At least 30 people were killed in political violence last week, prompting Bolivia's first indigenous president to declare martial law in the rebellious state of Pando - where Morales says thugs used machine guns against his supporters - and seek the arrest of its governor.
Gov. Leopoldo Fernandez denied any responsibility for the deaths, calling it an armed clash between rival groups and accusing Morales of "mounting a farce."
Morales has lost control over most of eastern Bolivia, where protests have blocked highways and closed border crossings and pipeline sabotage has forced a cutoff of nearly half his nation's natural gas exports to Brazil.
Many of the blockades were dismantled as a goodwill gesture on Sunday as both sides sought to establish ground rules for negotations, but political unrest continued Monday as more than a thousand Morales supporters marched on the U.S. Embassy in Bolivia's capital, La Paz.
Morales expelled Washington's ambassador last week, accusing him of encouraging the protests. Ambassador Philip Goldberg called the allegation "false and unfounded," but a series of tit-for-tat explusions followed between the United States, Bolivia and Venezuela.
"If he hadn't expelled him we would be tearing down the U.S. Embassy today," protest leader Edgar Patana said as activists burned an American flag and effigies of opposition governors.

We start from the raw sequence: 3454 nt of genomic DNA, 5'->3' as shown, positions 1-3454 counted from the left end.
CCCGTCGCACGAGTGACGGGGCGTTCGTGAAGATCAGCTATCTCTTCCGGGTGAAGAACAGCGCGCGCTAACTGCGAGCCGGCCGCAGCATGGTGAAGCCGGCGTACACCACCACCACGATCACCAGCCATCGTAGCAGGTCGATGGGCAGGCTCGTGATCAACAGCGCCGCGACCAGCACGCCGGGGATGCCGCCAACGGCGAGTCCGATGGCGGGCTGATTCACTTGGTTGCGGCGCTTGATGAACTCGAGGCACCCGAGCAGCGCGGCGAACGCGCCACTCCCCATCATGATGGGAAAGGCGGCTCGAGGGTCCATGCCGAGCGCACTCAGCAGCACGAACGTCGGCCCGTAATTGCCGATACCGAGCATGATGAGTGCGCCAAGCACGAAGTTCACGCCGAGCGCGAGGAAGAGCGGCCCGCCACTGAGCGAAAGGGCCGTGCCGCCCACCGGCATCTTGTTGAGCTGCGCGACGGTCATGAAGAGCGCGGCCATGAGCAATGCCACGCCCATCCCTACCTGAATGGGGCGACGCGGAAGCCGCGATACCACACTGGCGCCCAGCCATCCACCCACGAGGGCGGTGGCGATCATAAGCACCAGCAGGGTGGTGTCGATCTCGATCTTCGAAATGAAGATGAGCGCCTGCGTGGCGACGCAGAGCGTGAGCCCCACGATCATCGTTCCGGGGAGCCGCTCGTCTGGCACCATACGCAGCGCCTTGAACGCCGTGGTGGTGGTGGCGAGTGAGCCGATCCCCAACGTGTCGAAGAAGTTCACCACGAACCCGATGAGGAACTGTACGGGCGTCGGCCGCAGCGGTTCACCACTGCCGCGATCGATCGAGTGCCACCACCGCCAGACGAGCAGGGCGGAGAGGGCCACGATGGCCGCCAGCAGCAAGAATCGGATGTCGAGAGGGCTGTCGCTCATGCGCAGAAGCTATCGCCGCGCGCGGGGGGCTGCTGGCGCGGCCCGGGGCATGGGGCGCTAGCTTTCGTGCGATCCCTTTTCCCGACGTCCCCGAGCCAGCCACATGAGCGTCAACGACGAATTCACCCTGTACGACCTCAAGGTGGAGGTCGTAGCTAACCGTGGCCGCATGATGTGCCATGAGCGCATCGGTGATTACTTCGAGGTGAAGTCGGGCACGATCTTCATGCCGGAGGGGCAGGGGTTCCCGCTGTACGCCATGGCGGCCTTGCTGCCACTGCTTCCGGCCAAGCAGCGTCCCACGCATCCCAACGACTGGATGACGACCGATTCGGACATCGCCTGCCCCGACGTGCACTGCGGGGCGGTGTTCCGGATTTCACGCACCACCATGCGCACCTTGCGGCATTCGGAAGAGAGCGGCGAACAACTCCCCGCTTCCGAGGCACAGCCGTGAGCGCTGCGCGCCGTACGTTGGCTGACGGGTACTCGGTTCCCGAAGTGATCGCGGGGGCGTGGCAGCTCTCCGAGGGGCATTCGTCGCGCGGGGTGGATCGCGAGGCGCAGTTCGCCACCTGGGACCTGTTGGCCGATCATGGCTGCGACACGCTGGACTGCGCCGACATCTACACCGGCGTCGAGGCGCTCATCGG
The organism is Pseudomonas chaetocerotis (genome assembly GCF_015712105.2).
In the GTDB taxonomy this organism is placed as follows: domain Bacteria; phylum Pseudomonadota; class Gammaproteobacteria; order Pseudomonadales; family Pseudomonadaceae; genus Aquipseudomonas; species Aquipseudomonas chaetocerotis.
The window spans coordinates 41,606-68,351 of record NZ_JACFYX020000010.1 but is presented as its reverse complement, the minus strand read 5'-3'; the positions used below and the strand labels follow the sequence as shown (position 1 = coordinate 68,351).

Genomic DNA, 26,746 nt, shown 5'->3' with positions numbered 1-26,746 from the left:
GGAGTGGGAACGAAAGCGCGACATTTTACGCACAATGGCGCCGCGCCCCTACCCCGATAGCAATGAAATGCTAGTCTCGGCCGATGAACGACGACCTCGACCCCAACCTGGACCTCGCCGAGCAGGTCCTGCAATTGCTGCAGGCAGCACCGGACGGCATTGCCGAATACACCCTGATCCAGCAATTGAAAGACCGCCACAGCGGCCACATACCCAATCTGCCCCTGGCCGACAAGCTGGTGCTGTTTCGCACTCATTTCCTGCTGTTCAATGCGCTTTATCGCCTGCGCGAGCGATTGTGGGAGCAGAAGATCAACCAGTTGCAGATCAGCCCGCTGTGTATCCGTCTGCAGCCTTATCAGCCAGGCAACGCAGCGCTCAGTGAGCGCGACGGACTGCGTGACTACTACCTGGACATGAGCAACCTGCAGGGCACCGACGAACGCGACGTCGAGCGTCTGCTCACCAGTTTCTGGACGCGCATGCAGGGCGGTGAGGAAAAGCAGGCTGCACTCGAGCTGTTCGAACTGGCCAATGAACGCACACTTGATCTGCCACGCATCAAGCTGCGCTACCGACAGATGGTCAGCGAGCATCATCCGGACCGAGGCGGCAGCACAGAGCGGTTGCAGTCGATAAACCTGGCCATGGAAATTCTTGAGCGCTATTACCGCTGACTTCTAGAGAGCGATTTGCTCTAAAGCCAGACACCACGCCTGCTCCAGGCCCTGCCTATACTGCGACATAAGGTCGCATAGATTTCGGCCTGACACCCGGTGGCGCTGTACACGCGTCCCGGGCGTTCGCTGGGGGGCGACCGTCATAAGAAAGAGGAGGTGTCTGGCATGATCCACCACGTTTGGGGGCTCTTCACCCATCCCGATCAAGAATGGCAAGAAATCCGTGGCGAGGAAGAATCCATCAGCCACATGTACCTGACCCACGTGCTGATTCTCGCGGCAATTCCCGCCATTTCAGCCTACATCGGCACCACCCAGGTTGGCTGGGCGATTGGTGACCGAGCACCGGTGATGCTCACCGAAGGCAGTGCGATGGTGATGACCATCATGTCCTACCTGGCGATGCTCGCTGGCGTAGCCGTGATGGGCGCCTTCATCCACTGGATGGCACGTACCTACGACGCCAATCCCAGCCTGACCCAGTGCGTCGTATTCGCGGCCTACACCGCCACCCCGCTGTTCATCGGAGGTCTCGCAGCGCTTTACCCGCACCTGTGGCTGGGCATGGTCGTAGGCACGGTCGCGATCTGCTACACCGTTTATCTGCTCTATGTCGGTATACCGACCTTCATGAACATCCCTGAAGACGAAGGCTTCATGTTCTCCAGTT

In Chile, Foreign Minister Alejandro Foxley said Monday that the presidents would try to get a dialogue going after a failed attempt last week by a diplomats from Argentina, Colombia and Brazil. The Organization of American States secretary general, Jose Miguel Insulza, was also attending, as were presidents for all major South American nations save Peru.
Bolivia's opposition was not present for the meeting, and it wasn't immediately clear how rhetorical support for Morales in Santiago might help solve the political crisis. Morales' vice president, Alvaro Garcia, was meeting late into Sunday night with Tarija Gov. Mario Cossio, who was representing the opposition governors, to establish ground rules for talks.
The gravest challenge to Morales's nearly 3-year tenure as Bolivia's first indigenous president stems from his struggle with the four lowland provinces where Bolivia's natural gas riches are concentrated and where his government has all but lost control.
The provinces want more autonomy from Morales' government and insisting he cancel a planned referendum on a new constitution that would help him centralize power, run for a second consecutive term and transfer fallow terrain to landless peasants. Morales says the new charter is needed to empower Bolivia's long-suppressed indigenous majority.
Arriving in Chile on Monday, Morales' close ally President Hugo Chavez of Venezuela said "a conspiracy directed by the U.S. empire" was at work in Bolivia.
Goldberg denied Sunday that his meetings with opposition governors and Washington's distribution of aid to their states amounted to an attempt to undermine Morales.
"I would like to say that all the accusations made against me, against the Embassy and against my nation are completely false and unjustified," he told reporters in La Paz.
Associated Press writers Vicente Panetta and Dan Keane in La Paz, Bolivia, and Frank Bajak in Bogota, Colombia, contributed to this report.